What advantages (to you, not to this financial advisor) would there be in using him/her?
I do not see any advantage from the financial advisor to myself.

I was ok to pay the minimal fee (fifty dollars/year) if making the account under trust is a stronger option as compared to listing to trust as beneficiary in the self-managed account.

FoolMeOnce
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Re: Trust Account or Trust as Beneficiary

Post by FoolMeOnce » Fri Feb 14, 2020 10:33 pm

For what purpose? What is the goal? You can find a brokerage that allows trustee-directed trust accounts without needing to pay an in-house advisor

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celia
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Re: Trust Account or Trust as Beneficiary

Post by celia » Fri Feb 14, 2020 10:45 pm

If you are used to managing your own investments, then continue doing that. However, instead of making your trust the beneficiary of your account(s), it is better to re-title the account(s) as owned by the trust instead of being owned by you (the person).

My reasoning here, is that if you become incapacitated, your (successor) trustee will be able to continue managing things for you, including taking your RMD, paying bills, re-balancing your accounts, etc.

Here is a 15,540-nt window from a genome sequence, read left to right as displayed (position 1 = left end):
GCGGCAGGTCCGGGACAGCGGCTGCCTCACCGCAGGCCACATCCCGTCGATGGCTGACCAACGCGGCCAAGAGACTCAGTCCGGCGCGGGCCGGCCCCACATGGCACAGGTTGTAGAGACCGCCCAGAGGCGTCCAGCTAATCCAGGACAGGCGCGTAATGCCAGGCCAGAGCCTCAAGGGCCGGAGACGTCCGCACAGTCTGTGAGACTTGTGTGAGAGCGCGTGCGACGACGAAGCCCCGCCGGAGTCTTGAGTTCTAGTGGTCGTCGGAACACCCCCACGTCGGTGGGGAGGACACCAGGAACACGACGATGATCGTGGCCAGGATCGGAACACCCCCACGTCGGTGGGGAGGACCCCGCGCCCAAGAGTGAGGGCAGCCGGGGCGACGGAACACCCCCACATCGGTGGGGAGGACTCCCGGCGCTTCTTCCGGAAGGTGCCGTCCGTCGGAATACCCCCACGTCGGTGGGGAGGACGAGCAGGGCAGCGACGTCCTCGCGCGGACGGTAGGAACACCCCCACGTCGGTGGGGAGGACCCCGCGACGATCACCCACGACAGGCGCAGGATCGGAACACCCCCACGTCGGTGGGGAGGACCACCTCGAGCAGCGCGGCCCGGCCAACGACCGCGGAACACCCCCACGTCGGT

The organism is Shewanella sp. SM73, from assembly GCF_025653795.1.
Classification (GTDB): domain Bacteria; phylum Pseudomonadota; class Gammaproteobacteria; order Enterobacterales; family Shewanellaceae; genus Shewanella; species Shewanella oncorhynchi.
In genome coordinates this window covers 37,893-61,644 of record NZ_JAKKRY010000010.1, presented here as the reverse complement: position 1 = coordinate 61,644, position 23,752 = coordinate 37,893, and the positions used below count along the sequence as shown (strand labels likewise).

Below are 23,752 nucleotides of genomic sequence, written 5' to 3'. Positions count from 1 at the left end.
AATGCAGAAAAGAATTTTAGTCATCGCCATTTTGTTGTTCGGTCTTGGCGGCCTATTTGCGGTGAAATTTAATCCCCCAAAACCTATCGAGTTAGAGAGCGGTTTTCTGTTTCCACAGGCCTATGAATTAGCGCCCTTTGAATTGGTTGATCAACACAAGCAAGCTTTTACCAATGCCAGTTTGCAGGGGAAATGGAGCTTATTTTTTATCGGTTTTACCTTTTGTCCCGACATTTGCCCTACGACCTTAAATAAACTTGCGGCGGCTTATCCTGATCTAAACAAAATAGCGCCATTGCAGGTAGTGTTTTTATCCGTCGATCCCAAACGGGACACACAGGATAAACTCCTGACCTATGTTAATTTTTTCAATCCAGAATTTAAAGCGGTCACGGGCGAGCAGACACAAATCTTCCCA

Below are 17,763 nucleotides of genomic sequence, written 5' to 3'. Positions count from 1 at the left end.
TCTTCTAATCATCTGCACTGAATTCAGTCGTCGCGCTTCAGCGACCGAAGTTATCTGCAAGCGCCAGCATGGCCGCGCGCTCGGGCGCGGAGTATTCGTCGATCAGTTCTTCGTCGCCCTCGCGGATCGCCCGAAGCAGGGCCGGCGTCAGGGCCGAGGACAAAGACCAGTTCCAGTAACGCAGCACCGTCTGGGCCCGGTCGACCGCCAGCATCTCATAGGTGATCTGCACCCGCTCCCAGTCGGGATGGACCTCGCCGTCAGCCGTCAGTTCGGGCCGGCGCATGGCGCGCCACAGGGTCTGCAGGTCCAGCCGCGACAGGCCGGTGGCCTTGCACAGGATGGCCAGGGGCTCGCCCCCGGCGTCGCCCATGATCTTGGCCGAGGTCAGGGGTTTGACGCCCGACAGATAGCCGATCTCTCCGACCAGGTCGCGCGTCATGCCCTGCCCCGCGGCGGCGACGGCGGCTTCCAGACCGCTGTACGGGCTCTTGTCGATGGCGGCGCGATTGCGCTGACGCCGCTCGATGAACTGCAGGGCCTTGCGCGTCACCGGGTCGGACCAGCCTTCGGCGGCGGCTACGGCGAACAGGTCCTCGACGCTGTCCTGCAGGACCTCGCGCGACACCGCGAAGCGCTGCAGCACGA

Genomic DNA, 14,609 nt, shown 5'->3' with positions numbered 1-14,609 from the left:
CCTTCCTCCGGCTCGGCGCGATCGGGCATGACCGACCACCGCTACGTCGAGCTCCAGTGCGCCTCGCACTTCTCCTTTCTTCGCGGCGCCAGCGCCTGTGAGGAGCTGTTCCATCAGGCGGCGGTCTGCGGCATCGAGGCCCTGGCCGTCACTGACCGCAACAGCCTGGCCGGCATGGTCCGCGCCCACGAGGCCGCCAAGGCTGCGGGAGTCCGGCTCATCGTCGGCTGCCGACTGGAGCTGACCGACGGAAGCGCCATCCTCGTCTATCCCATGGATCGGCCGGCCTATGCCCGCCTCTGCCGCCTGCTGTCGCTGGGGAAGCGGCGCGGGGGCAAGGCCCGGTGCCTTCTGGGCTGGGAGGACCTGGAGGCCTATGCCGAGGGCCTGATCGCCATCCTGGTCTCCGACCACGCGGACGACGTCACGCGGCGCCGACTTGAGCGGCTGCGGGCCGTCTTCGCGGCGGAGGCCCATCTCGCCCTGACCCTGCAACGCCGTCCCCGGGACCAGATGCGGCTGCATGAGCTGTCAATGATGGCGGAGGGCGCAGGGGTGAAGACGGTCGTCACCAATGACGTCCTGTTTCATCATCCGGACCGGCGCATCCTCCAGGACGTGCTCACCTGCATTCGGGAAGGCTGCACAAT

If you want to make it easier for your trustee and you trust him/her, then make the trust the account owner.

This proposed change has nothing to do with using an investment advisor, which you can use or not.

JoinToday
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Re: Trust Account or Trust as Beneficiary

Post by JoinToday » Fri Feb 14, 2020 10:56 pm

investor231i wrote:
Fri Feb 14, 2020 6:58 pm
Hello Experts: One of my self-managed brokerage account at a bank has the option of listing trust as beneficiary. I have done that. The other option at the bank is to open a financial advisor managed brokerage account which would have some minimal fees but can be under the trust. Should I open the new account under the trust. Or leave the current self-managed account as-it-is with the trust as beneficiary. Please advise.